Timing is important in any business transaction, but for real estate investors, it is vital. Whether you are selling or buying a home, multifamily rental property, or Airbnb, understanding whether the market is a buyer’s or seller’s market is key for many reasons. If you are considering investing in homes for sale, is now a good time to buy a house? Are home values at a high point, or going through a dip in valuation? There are easy ways to know if it is a buyer’s or seller’s market. Here are the methods real estate investors use to determine it is a buyer’s or seller’s market.
Housing Market News
Fire up your mobile device, desktop, or turn on the old-fashioned TV and the talking heads will tell you if they think it is a buyer’s or seller’s market. These reports can either be factual, and report to you housing market news, report on mortgage trends, or they can be anecdotal and local. For example, news reports centered around, “lack of inventory,” generally gives us an indication that with inventory low, it is a seller’s market. Of course, that only is true if there are more buyers than the low number of real estate listings.
Mortgage Rate Trends
Mortgage rate trends help to answer our pressing question about buyer vs. seller’s markets. When mortgage rates move, so too does the market in many cases. Is it a buyer’s or seller’s market if rates are in decline? Perhaps both. Low interest rates make it both easy to sell and buy a home. Rates trending lower is usually a positive thing for the housing market overall, but it won’t tell you if the market is beneficial to buyers vs. sellers.
By contrast, a rising interest rate, or a relatively high interest rate, generally points to a buyer’s market. This is because sellers often slow their roll during interest rate rises and those who can buy with either cash or without concern of higher monthly payments may find that they have fewer competitors when shopping for a rental property or investment property.
When we hear about “Market Corrections,” the news is generally negative and indicates that the index or average value of something has gone down. This is strictly perception and opinion. A market correction that drives prices back down after a run-up in values is a great time for real estate investors to find deals. As houses slow their increase in value or decline in value, sellers are more interested in closing deals quickly for fear of the value going lower while they sell. A buyer’s market is indicated when property values decline.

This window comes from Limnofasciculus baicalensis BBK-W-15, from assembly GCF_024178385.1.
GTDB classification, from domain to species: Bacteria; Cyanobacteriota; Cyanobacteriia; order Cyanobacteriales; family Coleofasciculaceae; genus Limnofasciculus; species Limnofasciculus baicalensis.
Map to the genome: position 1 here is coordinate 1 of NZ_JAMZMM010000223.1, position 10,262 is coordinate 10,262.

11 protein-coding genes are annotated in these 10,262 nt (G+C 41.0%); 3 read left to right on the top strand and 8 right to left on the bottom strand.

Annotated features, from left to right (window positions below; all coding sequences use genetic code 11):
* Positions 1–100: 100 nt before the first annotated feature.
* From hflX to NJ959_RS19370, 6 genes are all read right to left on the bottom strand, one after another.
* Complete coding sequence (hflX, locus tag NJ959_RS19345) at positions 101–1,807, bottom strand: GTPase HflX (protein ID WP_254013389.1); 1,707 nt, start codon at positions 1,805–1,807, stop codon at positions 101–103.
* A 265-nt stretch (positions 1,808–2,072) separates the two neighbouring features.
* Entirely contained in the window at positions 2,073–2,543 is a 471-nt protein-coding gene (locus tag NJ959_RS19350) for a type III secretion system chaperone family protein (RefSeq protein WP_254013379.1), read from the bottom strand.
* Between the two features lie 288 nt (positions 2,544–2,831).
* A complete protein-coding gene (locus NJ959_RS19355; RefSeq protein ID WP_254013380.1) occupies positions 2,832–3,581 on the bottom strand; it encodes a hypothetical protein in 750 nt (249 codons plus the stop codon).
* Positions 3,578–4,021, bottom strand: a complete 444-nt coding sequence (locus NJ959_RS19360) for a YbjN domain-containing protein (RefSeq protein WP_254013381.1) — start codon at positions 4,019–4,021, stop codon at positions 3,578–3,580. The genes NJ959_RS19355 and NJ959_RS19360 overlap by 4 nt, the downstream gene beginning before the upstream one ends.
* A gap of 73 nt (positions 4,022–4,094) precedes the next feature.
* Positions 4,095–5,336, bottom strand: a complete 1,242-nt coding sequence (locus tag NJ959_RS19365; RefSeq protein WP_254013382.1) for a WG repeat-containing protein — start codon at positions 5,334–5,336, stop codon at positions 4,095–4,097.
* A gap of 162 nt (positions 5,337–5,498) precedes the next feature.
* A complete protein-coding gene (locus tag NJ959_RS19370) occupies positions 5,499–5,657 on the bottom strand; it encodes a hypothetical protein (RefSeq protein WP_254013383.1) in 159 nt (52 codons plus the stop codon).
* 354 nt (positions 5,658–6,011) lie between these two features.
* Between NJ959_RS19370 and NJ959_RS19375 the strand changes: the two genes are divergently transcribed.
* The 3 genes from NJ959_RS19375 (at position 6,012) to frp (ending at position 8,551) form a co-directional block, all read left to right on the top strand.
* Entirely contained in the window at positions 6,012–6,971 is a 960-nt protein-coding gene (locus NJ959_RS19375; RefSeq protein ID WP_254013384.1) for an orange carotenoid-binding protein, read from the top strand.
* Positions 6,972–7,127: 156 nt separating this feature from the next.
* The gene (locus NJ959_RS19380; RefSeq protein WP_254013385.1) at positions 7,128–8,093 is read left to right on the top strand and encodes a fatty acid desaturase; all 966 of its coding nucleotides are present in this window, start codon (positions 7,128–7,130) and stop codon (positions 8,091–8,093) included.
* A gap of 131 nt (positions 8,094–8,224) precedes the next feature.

The converse is also true. Across most of America, there are rising values. Real or imagined, the feeling that most industry watchers have is that inventory is constricted and buyers have fewer properties from which to select. Finding a cash-flow positive property may be challenging. Thus, a seller’s market is indicated.
Time On The Market
One way to determine if it is a buyer’s or seller’s market is the time it takes for a new listing to come under the agreement. Every source of real estate listing includes the time the property has been listed measured in days. If a scan of real estate listings shows a relatively low number of days on the market, it is a sure sign that homes are selling quickly after they are placed on the market. Generally, this indicates that sellers are quickly getting the price they want or even more than asking. Hence, a seller’s market is in play. Housing market predictions are often proven true or false simply by looking at the time on the market for listings.
Ask An Agent
Is now a good time to buy a house? An agent can tell you. Nobody has the pulse of the market better than the agents who list, sell, and help close properties. A good real estate agent knows minute to minute how the market is trending and can tell a buyer or a seller whether it is a buyer’s market, seller’s market, or relatively neutral. What they watch for are tipping and inflection points.
Agents work hard to find the right price to list a home. They want their seller to have the highest practical revenue from the sale of the property they are representing, but they also take into account the seller’s timeline. If there is no emergency to sell, the home is priced at or above what is considered to be market value.
Even experienced agents cannot price every home perfectly. In some cases, they set the price a bit low and offers poured in quickly, perhaps at above the asking price. In other cases, buyers hold off on offers and the home sits on the market awaiting a buyer. Agents list many homes at a time, and they have a network of co-workers and peers with whom they share information. If the word on the street is that homes are all being sold at asking or after a bidding war, the market is a seller’s market. By contrast, if homes are being reduced in price before getting offers, it is a sure sign that a buyer’s market has arrived.
Buyer’s or Seller’s Market – Why Does It Matter?
Which type of market is in place, buyer’s or seller’s matters in many ways. Consider a seller’s market. A property owner need not paint every wall, fix every minor problem, refinish every floor, and worry about the small things. In some cases, inspections may even be off the table if a bidding war ensues. Buyers will be ready to accept a bit of a to-do list because the market is tight. Shoppers in a seller’s market had better have their ducks in a row. Mortgage commitment letters or cash, a downpayment in hand, and a willingness to take action immediately when a property of interest is listed.
By contrast, in a buyer’s market, any home for sale had better be in its very best condition possible to avoid slowdowns after an inspection. Things like Septic certificates from the local town should be done in advance, and the home staged for showing on day one of the listings. Buyers will enjoy time to consider options, and inspections are likely to be routine.
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